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carried out, will not be far greater in the long-run than its benefits.

The many American friends of Mr. Herbert Spencer will be pleased to learn that he contemplates visiting this country next year. He has long wished to do so, but has been deterred from seriously thinking about it by the state of his health, which forbade the venture of an Atlantic voyage. But he is now so much better that this difficulty is removed, and he hopes to come over some time next summer.


The Bacteria. By Dr. Antoine Magnin, Translated by George M. Sternberg, M.D., Surgeon United States Army. Boston: Little & Brown. Pp. 227. Price, $2.50.

The readers of "The Popular Science Monthly" have been from time to time informed concerning the progress of inquiry in relation to those lowest, minute, and curious organisms now known under the general name of "Bacteria." The first observer who perceived them was the father of microscopy, the Dutchman Leuwenhoek, as early as 1675. He was examining with his magnifying-glasses a drop of putrid water, when he remarked with profound astonishment that it contained a multitude of little globules which moved with agility. In 1773 they were studied by O. F. Müller, and classified as a group of the Infusoria. They soon began to occupy a good deal of the attention of microscopists, and there was much conflict of opinion about their nature, as was inevitable from the novelty of the research and the imperfection of instruments. At one time they were considered as animals, and at another they were taken for plants; were now ranked as Algæ, and again as fungi. But it is only in the present generation that our knowledge of them has become so perfect as to lead to a large amount of agreement among observers respecting their nature, varieties, and classification. It is now recognized that they are the lowest organisms, standing upon the limit of the two kingdoms, animal and vegetable, and are thus defined by the botanists who have most recently studied them: Cells deprived of chlorophyl, of globular, oblong, or cylindrical form, sometimes sinuous and twisted, reproducing themselves exclusively by transverse division, living isolated or in cellular families, and having affinities which approach them to the Algæ, and especially to the Oscillatoriæ. There has been, as our readers are aware, a long and intense struggle over the question of their spontaneous generation, but the great preponderance of opinion is now against that mode of origin. They vary much in form and dimensions, but are regarded as the smallest of all microscopical beings. Some of them are motionless, but they are generally remarkable for the movements they exhibit. These are thus described by the eminent observer Cohn:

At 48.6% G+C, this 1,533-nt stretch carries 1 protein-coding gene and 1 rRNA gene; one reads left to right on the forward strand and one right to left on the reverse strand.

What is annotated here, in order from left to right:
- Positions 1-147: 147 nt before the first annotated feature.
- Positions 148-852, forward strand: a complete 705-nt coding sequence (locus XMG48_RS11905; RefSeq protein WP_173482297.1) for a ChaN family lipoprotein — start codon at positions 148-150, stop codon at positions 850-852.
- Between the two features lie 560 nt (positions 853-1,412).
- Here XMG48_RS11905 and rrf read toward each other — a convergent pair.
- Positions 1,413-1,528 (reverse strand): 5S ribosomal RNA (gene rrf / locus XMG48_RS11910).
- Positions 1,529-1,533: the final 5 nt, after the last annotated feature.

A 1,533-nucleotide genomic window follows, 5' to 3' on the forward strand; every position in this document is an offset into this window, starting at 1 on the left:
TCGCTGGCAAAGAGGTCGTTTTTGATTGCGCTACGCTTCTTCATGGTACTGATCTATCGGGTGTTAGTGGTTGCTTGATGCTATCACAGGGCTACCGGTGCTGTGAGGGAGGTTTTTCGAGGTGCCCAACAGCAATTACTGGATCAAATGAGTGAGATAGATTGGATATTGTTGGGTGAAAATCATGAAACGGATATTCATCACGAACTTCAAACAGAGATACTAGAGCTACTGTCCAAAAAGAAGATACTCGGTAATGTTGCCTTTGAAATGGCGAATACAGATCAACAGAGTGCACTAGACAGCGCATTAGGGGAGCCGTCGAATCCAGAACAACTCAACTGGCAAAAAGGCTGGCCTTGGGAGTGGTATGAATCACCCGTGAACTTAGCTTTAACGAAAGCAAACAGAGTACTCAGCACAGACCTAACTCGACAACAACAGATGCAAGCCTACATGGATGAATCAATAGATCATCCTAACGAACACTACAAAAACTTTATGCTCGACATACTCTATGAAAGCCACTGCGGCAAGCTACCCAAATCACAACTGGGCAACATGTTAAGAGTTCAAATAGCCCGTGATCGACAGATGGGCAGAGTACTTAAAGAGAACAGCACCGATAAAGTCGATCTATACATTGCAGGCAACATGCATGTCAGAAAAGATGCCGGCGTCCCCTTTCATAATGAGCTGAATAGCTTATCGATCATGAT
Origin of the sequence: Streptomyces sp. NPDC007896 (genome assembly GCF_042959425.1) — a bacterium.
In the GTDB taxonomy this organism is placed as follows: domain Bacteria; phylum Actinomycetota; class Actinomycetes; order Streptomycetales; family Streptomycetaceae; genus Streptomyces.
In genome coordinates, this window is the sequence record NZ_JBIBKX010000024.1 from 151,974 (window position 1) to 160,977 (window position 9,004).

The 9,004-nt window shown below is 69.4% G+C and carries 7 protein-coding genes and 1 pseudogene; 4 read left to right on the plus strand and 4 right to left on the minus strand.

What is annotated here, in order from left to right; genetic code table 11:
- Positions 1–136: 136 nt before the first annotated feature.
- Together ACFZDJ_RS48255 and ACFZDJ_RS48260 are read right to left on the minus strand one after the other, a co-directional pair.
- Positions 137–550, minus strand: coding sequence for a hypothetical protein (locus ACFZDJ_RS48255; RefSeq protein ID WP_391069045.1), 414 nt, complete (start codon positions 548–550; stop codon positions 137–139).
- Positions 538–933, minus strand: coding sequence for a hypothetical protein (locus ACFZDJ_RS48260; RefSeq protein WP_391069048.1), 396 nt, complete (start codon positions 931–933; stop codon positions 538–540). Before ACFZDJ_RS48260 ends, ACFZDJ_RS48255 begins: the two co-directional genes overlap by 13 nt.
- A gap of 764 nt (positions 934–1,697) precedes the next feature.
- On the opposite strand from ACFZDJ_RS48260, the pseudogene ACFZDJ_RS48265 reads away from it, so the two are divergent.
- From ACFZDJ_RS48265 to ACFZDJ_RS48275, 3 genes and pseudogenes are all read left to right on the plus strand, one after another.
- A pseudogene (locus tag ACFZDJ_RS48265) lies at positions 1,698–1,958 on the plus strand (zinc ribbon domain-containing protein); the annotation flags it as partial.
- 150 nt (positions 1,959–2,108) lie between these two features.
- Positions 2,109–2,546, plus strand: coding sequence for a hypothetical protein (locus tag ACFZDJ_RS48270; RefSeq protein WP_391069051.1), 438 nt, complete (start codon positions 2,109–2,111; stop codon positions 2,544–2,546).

In certain conditions they are excessively mobile; and, when they swarm in a drop of water, they present an attractive spectacle, similar to that of a swarm of gnats, or an ant-hill. The bacteria advance, swimming, then retreat without turning about, or even describe circular lines. At one time they advance with the rapidity of an arrow, at another they turn upon themselves like a top; sometimes they remain motionless for a long time, and then dart off like a flash. The long rod bacteria twist their bodies in swimming, sometimes slowly, sometimes with address and agility, as if they tried to force for themselves a passage through obstacles. It is thus that the fish seeks its way through aquatic plants. They remain sometimes quiet, as if to repose an instant: suddenly the little rod commences to oscillate, and then to swim briskly backward, to again throw itself forward some instants after. All of these movements are accompanied by a second movement analogous to that of a screw which moves in a nut. When the vibrios, in the shape of a gimlet, turn rapidly round their axis, they produce a singular illusion: one would believe that they twisted like an eel, although they are extremely rigid.

An order of beings so amazingly minute that the various kinds of them are just barely revealed by the utmost powers of the microscope, might seem of little importance, at least, practically, in this world's concerns. But this is not so. The bacteria are at the foundations of life, and it is now admitted that they have a grand office in relation to the general preservation and continuance of life. Exactly in what way is perhaps not yet determined; but they are in some way